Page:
Frustrated and afraid in the wake of the Government’s silence, a group of refugee rights activists have today filed for and been granted an interim injunction by the High Court. If these 153 asylum seekers are in the custody of the Australian Government, the injunction will prevent them being handed over to the “Sri Lankan government, its military or its agents,” for the next 24 hours.

The Australian government is refusing to acknowledge the second boat even exists.

This system of on-sea processing is a historic and abominable first for Australia.

Or at least, it’s the first time that the Government has openly admitted this is what has happened.

It points directly to the deficit of empathy that President Obama spoke of. A complete inability – or worse – an unwillingness, to put oneself in the position of someone who isn’t exactly like us.

It feels cold. It feels calculated. And it feels deeply unkind.

Because when faced with the facts of Australia’s international obligations, of the UN’s condemnation, of the current conditions in Sri Lanka and of what these 41 people are returning to – what compassionate person could make the decisions our Government has?

To answer that, let’s begin by canvassing those facts, because they are important and all too often lost in the heat of emotionally and politically charged debate.

Fact #1: The UNHCR have expressed concern that the so called ‘streamlined’ at-sea screening processes being used by Australia may be “unfair and unreliable.” Some media reports today claim that those on board were asked as few as four questions each, before their non-refugee status was determined.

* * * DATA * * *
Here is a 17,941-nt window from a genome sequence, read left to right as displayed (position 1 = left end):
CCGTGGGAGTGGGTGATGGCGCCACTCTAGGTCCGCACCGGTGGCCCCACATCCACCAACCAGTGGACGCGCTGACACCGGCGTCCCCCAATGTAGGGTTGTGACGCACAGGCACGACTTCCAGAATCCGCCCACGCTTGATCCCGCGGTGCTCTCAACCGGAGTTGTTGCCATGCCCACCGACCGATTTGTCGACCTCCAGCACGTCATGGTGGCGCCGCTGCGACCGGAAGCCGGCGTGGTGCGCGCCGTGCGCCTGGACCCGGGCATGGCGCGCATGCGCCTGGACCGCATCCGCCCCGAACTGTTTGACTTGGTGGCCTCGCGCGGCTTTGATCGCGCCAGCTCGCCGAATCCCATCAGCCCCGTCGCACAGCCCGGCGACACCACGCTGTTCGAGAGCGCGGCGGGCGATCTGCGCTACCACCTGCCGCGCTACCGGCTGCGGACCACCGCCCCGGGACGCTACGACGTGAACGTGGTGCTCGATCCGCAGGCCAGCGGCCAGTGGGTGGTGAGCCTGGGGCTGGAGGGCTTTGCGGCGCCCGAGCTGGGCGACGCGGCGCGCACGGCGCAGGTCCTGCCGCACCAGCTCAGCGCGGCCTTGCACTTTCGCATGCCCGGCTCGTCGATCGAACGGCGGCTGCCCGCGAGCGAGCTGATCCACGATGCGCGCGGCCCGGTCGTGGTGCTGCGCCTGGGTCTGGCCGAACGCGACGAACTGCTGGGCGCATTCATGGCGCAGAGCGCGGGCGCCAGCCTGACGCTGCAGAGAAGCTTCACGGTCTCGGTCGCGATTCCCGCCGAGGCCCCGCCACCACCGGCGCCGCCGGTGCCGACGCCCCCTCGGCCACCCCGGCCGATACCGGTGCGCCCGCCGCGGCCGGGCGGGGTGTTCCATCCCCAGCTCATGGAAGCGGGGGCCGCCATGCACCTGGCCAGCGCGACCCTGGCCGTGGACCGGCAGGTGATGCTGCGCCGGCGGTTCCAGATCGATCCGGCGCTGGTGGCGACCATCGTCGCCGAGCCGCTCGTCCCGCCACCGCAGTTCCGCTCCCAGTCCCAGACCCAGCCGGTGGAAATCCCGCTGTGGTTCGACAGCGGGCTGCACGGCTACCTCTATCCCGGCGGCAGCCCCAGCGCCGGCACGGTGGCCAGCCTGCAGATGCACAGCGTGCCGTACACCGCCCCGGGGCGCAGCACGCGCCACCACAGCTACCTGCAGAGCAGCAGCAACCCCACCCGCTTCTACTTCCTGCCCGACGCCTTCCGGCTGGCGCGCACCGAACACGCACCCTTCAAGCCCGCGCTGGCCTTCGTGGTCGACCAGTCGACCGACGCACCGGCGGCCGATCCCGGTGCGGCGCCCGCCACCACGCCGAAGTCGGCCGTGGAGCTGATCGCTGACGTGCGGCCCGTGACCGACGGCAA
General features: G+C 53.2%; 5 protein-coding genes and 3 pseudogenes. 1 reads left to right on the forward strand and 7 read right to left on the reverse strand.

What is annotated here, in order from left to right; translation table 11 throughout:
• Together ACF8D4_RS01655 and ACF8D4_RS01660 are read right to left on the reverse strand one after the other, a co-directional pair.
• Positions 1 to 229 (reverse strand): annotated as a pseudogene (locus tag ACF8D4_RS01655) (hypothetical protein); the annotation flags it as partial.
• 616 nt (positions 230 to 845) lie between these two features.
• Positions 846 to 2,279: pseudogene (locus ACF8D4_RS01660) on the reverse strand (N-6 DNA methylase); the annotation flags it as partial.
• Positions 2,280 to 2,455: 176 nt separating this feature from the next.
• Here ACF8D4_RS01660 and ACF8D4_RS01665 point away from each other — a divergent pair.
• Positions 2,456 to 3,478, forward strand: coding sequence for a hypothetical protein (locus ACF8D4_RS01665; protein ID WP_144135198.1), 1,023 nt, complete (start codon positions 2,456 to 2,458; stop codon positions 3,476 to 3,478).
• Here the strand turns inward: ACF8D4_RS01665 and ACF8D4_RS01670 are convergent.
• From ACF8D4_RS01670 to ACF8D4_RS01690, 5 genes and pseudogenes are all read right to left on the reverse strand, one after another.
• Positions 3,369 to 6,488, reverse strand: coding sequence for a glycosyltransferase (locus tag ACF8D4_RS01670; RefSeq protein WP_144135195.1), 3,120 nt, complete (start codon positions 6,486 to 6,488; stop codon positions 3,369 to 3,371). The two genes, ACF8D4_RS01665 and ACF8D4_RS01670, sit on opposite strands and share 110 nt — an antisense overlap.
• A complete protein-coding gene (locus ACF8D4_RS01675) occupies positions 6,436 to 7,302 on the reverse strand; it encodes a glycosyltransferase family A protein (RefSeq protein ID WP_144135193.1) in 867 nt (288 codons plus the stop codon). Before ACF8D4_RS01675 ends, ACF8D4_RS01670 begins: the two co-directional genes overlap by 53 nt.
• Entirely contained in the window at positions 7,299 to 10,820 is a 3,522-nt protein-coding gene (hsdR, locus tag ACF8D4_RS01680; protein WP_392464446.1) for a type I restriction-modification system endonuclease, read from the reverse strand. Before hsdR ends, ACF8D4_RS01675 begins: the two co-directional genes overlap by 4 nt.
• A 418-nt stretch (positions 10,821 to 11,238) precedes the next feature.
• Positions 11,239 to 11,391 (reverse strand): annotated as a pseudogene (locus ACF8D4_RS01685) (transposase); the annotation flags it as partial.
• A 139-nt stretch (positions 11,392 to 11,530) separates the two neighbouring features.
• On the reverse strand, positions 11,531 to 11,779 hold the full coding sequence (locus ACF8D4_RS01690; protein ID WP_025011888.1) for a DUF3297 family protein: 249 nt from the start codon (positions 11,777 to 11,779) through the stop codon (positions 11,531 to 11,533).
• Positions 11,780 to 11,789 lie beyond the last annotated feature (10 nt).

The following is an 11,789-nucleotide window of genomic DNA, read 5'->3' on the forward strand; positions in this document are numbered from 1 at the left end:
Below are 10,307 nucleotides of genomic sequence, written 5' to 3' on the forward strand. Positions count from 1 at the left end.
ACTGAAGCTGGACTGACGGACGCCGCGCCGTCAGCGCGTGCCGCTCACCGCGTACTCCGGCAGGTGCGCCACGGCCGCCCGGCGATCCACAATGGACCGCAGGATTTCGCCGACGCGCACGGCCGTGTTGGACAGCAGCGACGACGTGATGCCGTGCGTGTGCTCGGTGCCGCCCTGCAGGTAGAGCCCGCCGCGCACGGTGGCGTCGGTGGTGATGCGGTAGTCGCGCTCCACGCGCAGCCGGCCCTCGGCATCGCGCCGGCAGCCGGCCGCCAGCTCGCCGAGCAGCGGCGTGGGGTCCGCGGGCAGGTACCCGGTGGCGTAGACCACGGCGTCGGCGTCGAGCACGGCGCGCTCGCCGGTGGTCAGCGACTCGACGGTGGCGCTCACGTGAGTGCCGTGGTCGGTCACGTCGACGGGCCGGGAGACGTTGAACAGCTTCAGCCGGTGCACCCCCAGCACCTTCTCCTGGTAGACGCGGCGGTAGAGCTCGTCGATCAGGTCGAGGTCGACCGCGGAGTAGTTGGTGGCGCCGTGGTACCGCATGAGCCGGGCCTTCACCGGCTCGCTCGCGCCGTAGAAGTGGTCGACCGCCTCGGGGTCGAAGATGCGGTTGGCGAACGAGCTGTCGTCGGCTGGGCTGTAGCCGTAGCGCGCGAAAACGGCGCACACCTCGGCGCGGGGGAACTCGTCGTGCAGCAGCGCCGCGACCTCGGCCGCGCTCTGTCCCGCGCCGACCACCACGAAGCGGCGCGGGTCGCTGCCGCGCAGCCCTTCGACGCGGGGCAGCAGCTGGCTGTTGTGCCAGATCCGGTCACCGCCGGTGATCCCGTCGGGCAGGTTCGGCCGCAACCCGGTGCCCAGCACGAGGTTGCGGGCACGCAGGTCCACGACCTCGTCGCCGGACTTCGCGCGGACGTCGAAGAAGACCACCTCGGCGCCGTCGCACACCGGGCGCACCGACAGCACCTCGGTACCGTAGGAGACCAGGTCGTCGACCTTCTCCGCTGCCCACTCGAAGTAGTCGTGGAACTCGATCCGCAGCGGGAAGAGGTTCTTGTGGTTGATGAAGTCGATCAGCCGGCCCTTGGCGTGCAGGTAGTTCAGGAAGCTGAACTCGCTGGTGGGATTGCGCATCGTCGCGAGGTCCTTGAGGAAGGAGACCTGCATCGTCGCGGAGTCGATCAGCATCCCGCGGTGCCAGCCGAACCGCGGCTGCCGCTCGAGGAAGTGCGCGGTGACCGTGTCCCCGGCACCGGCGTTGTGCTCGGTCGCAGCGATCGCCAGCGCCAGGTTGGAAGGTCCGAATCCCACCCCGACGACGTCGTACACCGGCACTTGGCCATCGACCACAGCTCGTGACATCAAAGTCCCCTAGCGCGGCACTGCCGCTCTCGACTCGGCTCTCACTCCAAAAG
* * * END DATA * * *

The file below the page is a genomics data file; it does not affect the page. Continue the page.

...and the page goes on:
The Guardian, who have been expansive in their coverage of this issue, note that according to the Government’s own data “more than 50% of Sri Lankans who arrive by boat have a legitimate claim for protection”. And point out that this “throws serious doubt over the minister’s claim that almost every person on board the boat did not engage Australia’s protection obligation”.


It is these fact, which led former (Liberal) Prime Minister Malcolm Fraser to observe on Twitter that: “Handing AS [asylum seekers] back to SL [Sri Lankan] navy at sea redolent off handing Jews to Nazis in 1930s.”

Fact #2: It is highly likely that Australia has breached international law, specifically the principle of non-refoulement which says that you cannot return the persecuted to their persecutor. Australia has voluntarily signed up to international conventions against torture and for the protection of refugees; both of which incorporate this principle.

At least one asylum seeker on board the boat of 41 was found to be a refugee – which means he or she had a well founded fear of persecution in Sri Lanka. Now, according to the Government, that individual ‘voluntarily’ chose to return. But were the Australian Government found to have encouraged this choice in any way, Australia would have contravened its international obligations.

Scott Morrison speaking to the media.